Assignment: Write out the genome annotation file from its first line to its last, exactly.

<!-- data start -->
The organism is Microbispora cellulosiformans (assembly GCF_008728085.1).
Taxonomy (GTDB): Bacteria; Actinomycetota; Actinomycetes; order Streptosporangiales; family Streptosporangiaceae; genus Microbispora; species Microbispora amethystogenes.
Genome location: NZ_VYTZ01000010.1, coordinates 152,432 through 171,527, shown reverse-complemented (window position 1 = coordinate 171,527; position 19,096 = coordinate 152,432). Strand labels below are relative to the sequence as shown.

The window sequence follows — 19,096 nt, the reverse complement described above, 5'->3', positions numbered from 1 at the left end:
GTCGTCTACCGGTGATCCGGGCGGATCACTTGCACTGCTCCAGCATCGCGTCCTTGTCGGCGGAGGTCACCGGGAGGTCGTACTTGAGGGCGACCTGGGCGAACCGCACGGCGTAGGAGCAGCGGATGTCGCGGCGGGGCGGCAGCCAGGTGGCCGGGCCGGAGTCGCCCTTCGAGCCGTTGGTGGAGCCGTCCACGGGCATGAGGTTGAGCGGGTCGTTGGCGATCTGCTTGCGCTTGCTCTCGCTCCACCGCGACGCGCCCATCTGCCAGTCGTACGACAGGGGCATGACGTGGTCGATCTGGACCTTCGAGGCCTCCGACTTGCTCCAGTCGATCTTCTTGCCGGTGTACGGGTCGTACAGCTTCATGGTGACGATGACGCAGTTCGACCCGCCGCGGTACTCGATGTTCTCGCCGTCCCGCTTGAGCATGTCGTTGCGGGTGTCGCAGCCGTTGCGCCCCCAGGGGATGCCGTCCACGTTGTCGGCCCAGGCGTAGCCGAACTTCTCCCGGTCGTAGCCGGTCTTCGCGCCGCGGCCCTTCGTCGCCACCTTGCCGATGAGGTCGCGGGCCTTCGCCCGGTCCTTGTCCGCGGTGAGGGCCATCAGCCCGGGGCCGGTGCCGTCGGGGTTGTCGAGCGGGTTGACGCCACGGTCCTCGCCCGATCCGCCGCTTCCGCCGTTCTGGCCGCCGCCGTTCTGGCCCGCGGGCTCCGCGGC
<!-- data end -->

The organism is Microbispora cellulosiformans (assembly GCF_008728085.1).
Taxonomy (GTDB): Bacteria; Actinomycetota; Actinomycetes; order Streptosporangiales; family Streptosporangiaceae; genus Microbispora; species Microbispora amethystogenes.
Genome location: NZ_VYTZ01000010.1, coordinates 152,432 through 171,527, shown reverse-complemented (window position 1 = coordinate 171,527; position 19,096 = coordinate 152,432). Strand labels below are relative to the sequence as shown.

The window sequence follows — 19,096 nt, the reverse complement described above, 5'->3', positions numbered from 1 at the left end:
GTCGTCTACCGGTGATCCGGGCGGATCACTTGCACTGCTCCAGCATCGCGTCCTTGTCGGCGGAGGTCACCGGGAGGTCGTACTTGAGGGCGACCTGGGCGAACCGCACGGCGTAGGAGCAGCGGATGTCGCGGCGGGGCGGCAGCCAGGTGGCCGGGCCGGAGTCGCCCTTCGAGCCGTTGGTGGAGCCGTCCACGGGCATGAGGTTGAGCGGGTCGTTGGCGATCTGCTTGCGCTTGCTCTCGCTCCACCGCGACGCGCCCATCTGCCAGTCGTACGACAGGGGCATGACGTGGTCGATCTGGACCTTCGAGGCCTCCGACTTGCTCCAGTCGATCTTCTTGCCGGTGTACGGGTCGTACAGCTTCATGGTGACGATGACGCAGTTCGACCCGCCGCGGTACTCGATGTTCTCGCCGTCCCGCTTGAGCATGTCGTTGCGGGTGTCGCAGCCGTTGCGCCCCCAGGGGATGCCGTCCACGTTGTCGGCCCAGGCGTAGCCGAACTTCTCCCGGTCGTAGCCGGTCTTCGCGCCGCGGCCCTTCGTCGCCACCTTGCCGATGAGGTCGCGGGCCTTCGCCCGGTCCTTGTCCGCGGTGAGGGCCATCAGCCCGGGGCCGGTGCCGTCGGGGTTGTCGAGCGGGTTGACGCCACGGTCCTCGCCCGATCCGCCGCTTCCGCCGTTCTGGCCGCCGCCGTTCTGGCCCGCGGGCTCCGCGGC